Cryotherapy: History, Advantages and Treatments Used

They are also known as cryosurgery.

It is a procedure commonly used in the office to treat a variety of benign and malignant lesions.

In one report, cryotherapy was the second most common procedure in the office after skin removal. The destruction mechanism in cryotherapy is necrosis, which results from the freezing and thawing of cells.

The treated areas are re-epithelialized. The adverse effects of cryotherapy are generally short-lived.

Something of its history

Dermatologists have used cryotherapy for a century. After developing the vacuum flask to store sub-zero liquid elements, such as nitrogen, oxygen, and hydrogen, the use of cryotherapy increased dramatically.

In the 1940s, liquid nitrogen became more readily available, and the most common method of application was using a cotton applicator.

In 1961, Cooper and Lee introduced a closed system apparatus to spray liquid nitrogen. At the end of the 60s, metal probes became available. In 1990, 87% of dermatologists used cryotherapy in their practice.



The general advantages of cryotherapy are its ease of use, low cost, and good cosmetic results. Most skin cancers are treated with excision or other destructive procedures, such as electrodesiccation and curettage.

Cutaneous superficial basal cell cancers and Bowen’s disease can be treated with cryotherapy.

The recurrence rates of primary basal cell carcinoma vary according to the treatment modality. The 5-year recurrence rate for cryotherapy can be as low as 7.5% if the lesions are chosen judiciously.

This percentage compares favorably with recurrence rates published after other procedures. Published rates include surgical excision, 10.1%; Curettage and electrodesiccation, 7.7%; Radiotherapy, 8.7%; And all non-Mohs modalities, 8.7%.

Because these percentages are derived from several studies, instead of a randomized controlled study comparing different modalities, they should be considered approximate approximations.

Well-circumscribed tumors are the most suitable for cryotherapy. The local growth of these well-circumscribed tumors explains the high cure rates cited in the literature.

In most cases, cryotherapy treatment of skin cancers is at the same rate as the destruction of benign lesions.

Mechanism of action

The mechanism of action in cryotherapy can be divided into 3 phases: (1) heat transfer, (2) cell injury, and (3) inflammation.

Heat transfer.

The mechanism by which cryotherapy destroys cells is the rapid transfer of heat from the skin to a heat sink. The most commonly used cryogen is liquid nitrogen, which has a boiling point of -196 ° C.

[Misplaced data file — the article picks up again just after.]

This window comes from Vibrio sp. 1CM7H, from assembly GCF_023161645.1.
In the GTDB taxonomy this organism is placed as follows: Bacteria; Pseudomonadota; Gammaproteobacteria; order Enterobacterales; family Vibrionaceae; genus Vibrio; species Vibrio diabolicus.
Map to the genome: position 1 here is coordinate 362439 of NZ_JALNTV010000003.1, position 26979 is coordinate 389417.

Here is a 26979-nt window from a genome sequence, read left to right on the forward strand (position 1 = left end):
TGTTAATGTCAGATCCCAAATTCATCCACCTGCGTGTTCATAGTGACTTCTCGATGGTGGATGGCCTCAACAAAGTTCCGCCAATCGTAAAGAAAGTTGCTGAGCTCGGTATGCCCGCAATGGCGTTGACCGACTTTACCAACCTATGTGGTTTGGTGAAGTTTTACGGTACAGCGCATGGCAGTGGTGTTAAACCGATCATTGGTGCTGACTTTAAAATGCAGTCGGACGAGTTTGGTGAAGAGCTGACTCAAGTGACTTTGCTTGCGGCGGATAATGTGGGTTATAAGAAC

The heat transfer rate depends on the temperature difference between the skin and liquid nitrogen.

When the cryotherapy spray technique is used, liquid nitrogen is applied directly to the skin, and evaporation occurs (boiling heat transfer). The. The heat in the skin is transferred rapidly to liquid nitrogen.

This process results in the liquid nitrogen evaporating (boiling) almost immediately.

When a cryoprobe is used for cryotherapy, conduction heat transfer occurs when heat is transferred through the copper-metal probe.

Cell injury

The cell injury occurs during the thaw, after the cell freezes. Due to hyperosmotic intracellular conditions, ice crystals do not form up to -5 ° C to -10 ° C.

The transformation of water into ice concentrates the extracellular solutes and results in an osmotic gradient across the cell membrane, causing further damage.

Rapid freezing and slow thawing maximize tissue damage to epithelial cells and are most suitable for treating malignant tumors.

Fibroblasts produce less collagen after a rapid thaw. Therefore, a quick thaw may be more suitable for treating keloids or benign lesions in areas prone to scarring.

Freeze damage can be seen when a filet is defrosted from the freezer. The meat juices seen when completely thawed represent the intracellular fluid that has escaped due to damage to the cell wall.

The low temperature also ensures maximum damage by concentrating the electrolytes intracellularly.

Keratinocytes need to be frozen at -50 ° C for optimal destruction. The melanocytes are more delicate and only require a temperature of -5 ° C for their destruction.

This fact is why the resulting hypopigmentation after cryotherapy in darker-skinned individuals. Malignant skin cancers usually require a temperature of -50 ° C, whereas benign lesions only require a temperature of -20 ° C to -25 ° C.


The last response to cryotherapy is inflammation, which is usually observed as erythema and edema. Inflammation is the response to cell death and helps local cell destruction.

Modalities of treatment with cryotherapy.

Various methods have been devised in the use of cryotherapy for injuries. They include the freezing technique by sprinkling, the applicator method, the cryoprobe method, and the Thermo compressor method.

Liquid nitrogen is the best and most universal source of freezing due to its low boiling point and ease of use. Other sources are used to freeze, such as freon, carbon dioxide, and nitrous oxide, but they are not as efficient at destroying lesions due to their higher boiling points.

Before the freezing of the injury, the patient must be informed of the procedure, and verbal or written consent must be obtained. A local anesthetic, such as 1% lidocaine, or a topical anesthetic, such as ELA-Max (Ferndale Pharmaceuticals) or EMLA (Astra Pharmaceuticals), can be used.

Young children almost always need some anesthesia before treatment. Dissolving the keratotic material with a razor, a No. 11 blade, or a curette by shaving or curettage facilitates destruction.